One study reveals a dramatic ebb and flow in the Northern Hemisphere’s carbon cycle: Atmospheric CO2 levels plummet during spring and explode in the winter before peaking in April, when decomposing plants and humanity’s fuel emissions drive atmospheric carbon levels to their annual maximum. A different investigation showcases OCO-2’s ability to track carbon emissions from individual cities and volcanoes. Yet another study demonstrates the spacecraft’s ability to not only detect the faint fluorescent glow emitted by photosynthesizing plants, but use those measurements to infer, from hundreds of miles overhead, the amount of carbon being consumed by vegetation down on Earth.
But the most impressive study illuminates the impact of a powerful El Niño event on the global carbon cycle—and how rising temperatures could push the planet’s carbon sinks to their limits.
The 2014–2016 El Niño event was among the strongest in history (Nature, the august scientific journal, referred to it as “Godzilla”), which meant the world’s tropical regions were less wet and a lot hotter than usual. It also coincided with the highest rate of atmospheric CO2 increase ever recorded.
“El Niño provided a very big signal,” Eldering says. Much of the world experienced that signal in the form of calamitous weather. But for OCO-2? “It was this great natural experiment where we had heat and drought outside the normal range, and we could study how the carbon system responded,” Eldering says. It also let her team peer into the future: Many climate models suggest the world will be warmer and drier at the end of the century than it is today. The conditions precipitated by El Niño served as a dry run.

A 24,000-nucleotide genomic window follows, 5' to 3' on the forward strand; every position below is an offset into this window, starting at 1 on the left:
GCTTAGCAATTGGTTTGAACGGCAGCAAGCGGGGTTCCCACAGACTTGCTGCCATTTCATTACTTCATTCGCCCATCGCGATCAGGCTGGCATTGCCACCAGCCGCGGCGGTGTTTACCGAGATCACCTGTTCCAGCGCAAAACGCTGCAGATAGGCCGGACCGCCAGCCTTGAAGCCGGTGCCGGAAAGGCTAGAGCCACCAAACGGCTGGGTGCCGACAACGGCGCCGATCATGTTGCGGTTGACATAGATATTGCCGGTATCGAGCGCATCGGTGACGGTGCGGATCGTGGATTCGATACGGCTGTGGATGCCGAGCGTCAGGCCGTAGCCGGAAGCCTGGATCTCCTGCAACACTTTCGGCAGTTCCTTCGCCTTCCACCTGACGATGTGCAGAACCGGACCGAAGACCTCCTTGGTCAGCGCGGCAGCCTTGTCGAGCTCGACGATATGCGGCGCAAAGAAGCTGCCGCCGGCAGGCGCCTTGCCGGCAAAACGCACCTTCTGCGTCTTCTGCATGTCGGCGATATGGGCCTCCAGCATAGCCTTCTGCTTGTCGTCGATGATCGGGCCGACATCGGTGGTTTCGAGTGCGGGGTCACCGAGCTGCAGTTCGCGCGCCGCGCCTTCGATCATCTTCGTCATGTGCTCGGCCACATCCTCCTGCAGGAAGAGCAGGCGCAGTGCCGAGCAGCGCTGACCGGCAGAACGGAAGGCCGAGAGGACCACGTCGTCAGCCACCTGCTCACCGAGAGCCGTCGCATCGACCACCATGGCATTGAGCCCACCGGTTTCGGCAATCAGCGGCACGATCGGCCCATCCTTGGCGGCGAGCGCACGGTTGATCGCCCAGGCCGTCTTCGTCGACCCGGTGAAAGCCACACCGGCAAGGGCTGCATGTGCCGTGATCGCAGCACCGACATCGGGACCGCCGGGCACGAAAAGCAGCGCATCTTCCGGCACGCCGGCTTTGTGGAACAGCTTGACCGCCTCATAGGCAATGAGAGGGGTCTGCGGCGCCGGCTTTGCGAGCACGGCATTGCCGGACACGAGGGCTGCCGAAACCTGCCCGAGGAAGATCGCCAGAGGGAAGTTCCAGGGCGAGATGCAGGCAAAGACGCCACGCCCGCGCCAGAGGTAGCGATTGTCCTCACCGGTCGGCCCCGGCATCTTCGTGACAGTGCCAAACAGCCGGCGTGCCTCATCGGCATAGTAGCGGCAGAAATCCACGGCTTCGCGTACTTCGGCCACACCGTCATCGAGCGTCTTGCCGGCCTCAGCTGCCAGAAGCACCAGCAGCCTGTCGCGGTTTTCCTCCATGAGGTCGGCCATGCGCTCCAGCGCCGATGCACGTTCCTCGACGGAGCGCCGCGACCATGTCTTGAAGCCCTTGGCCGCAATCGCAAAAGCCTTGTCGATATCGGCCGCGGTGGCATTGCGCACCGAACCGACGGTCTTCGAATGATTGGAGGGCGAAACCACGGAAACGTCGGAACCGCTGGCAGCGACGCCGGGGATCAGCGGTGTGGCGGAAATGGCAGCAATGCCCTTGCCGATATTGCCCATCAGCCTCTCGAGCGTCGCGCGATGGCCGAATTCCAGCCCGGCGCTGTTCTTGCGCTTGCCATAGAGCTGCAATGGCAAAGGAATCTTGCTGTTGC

The event’s role in the 2015 carbon spike appears to have been enormous. A study led by JPL climatologist Junjie Liu combined data from OCO-2 and other Earth-observing satellites to show that 80 percent of the record rise in atmospheric CO2 levels could be attributed to tropical regions of South America, Africa, and Asia releasing more carbon than usual. Together these areas unloaded about 2.5-gigatons more carbon into the atmosphere in 2015 than in 2011—nearly one quarter the amount humans typically emit in a year.
This infographic depicts the unusually high levels of carbon dioxide release from three tropical continents during 2015 El Niño.
More importantly, though, Liu and her colleagues showed that the processes driving this carbon flux varied from continent to continent. In Asia, the principal drivers were massive fires. In South America it was a lack of rain. And Africa? The continent actually saw typical plant growth but hotter than usual temperatures, which accelerated the decomposition of plant matter and the release of CO2.